Immediately after GR’s victory, the cantankerous Ven. Gnanasara, the secretary of BBS, announced that his organization had served its purpose, that there was no need for it to continue any more, and that he was prepared to dissolve it. Instead, it still operates. The same was said by another priest attached to Ravana Balaya, but that organization also continues to exist. Moreover, radical priests are dictating to the government on who should be charged and on what offences, and who should be released and on what conditions. These radicals are functioning virtually as an alternative government. Is the president’s silence on these matters to be read as condonation? Even if he wants to condemn the highhandedness of these villains his hands are tied because of the forthcoming General Elections in which he expects his brother’s SLPP to win with two-third majority.

In the meantime, it is imperative that the economy of the country needs strengthening and economic growth with equity be pursued. GR should be congratulated for appointing Professor W.D. Lakshman, a first class economist and, more than that, an impassioned humanist, as the Governor of the Central Bank. With Lakshman’s impeccable credentials, his reported reservations about the supposed benefits of neoliberalism and Washington Consensus are highly warranted and to be applauded. However, the Central Bank does not have a magic wand to produce economic miracles. There is a rising consensus among world economists that in a world of highly integrated and heavily financialised economies, Central Banks are becoming an “institutional anachronism”. Even the most brilliant of Central Bank Governors therefore, can only take care of the macro fundamentals of the economy, and advice the government on the required direction of the fiscal side. Unlike monetary policy, both fiscal and social policies are entirely the domain of the President and his parliament. Of the three, the primacy of social policy should not be under-rated if the stimulus provided by the other two are to produce robust growth.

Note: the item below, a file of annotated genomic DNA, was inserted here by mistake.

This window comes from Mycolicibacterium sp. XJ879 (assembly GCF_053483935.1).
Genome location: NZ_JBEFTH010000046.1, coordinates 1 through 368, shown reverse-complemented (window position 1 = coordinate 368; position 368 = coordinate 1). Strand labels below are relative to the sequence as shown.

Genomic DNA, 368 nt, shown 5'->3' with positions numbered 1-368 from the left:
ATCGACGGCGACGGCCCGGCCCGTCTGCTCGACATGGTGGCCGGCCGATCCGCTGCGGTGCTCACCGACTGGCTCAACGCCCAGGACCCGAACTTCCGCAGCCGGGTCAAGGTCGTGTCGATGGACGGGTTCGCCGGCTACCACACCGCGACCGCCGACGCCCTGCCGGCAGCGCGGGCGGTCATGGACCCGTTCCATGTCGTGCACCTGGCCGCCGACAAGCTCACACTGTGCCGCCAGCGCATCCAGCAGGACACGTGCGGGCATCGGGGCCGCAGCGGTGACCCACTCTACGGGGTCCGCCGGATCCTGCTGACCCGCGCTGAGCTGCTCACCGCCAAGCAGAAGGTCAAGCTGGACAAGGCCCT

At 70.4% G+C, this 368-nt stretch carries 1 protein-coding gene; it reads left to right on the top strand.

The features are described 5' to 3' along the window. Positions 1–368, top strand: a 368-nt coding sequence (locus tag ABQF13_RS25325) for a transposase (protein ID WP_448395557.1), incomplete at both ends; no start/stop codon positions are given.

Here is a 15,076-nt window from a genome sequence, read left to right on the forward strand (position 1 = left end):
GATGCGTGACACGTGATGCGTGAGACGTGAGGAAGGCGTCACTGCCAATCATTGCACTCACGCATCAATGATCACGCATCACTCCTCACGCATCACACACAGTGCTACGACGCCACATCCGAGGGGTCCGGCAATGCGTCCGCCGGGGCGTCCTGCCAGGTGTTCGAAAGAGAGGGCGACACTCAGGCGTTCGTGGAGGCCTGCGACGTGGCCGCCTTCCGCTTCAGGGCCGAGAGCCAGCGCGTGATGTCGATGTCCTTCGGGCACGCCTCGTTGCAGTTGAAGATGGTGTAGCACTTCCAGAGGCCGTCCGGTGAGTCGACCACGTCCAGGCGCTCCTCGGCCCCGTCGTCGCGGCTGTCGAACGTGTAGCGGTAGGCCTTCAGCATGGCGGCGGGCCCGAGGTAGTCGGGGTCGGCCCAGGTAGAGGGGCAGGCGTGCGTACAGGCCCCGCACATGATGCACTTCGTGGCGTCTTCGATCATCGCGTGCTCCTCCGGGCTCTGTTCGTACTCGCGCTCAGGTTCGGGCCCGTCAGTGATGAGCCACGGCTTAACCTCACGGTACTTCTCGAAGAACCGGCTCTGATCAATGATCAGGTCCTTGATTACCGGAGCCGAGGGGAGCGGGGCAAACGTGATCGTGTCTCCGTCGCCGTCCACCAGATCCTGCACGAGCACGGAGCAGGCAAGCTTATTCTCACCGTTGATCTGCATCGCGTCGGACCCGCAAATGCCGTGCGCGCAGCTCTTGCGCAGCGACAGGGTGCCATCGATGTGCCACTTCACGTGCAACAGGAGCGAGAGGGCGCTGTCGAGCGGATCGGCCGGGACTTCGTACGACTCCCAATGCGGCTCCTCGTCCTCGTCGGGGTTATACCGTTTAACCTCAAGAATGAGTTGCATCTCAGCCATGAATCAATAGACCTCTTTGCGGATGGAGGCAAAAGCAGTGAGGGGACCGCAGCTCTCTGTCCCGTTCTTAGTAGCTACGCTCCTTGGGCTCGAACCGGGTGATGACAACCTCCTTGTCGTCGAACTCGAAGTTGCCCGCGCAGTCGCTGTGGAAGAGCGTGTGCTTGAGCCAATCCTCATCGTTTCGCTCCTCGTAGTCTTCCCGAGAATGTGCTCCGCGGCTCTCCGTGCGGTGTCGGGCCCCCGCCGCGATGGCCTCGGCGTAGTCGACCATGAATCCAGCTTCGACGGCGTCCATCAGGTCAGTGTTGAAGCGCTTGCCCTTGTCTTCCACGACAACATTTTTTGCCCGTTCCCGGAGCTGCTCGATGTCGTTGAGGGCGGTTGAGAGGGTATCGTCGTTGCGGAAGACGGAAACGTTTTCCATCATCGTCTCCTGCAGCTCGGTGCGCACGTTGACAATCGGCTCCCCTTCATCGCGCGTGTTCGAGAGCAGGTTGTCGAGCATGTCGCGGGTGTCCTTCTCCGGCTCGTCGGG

One neglected aspect of social policy in current literature is the role it plays in building a harmonious society. Without societal harmony an economy cannot function at its full potential, and that harmony is paramount in plural societies. One country that realised this paramountcy is Singapore, a country far smaller in size than and poorer in natural resources than Sri Lanka. Today it is an economic power house. GR’s surrender to the supremacists and his determination to achieve societal harmony solely through economic development does not augur well even to the economy.

Finally, harmony cannot be achieved through strengthening national security. Singapore has very strong security, but its forces are not to be seen on the streets and in every corner. They are invisible and Singaporeans are moving freely without any dear and contributing maximally to the country’s growth and prosperity. Fear is the enemy of social harmony and economic development. The supremacists by endangering this harmony are jeopardising the nation’s economic recovery, and without that recovery GR’s vision will remain just that.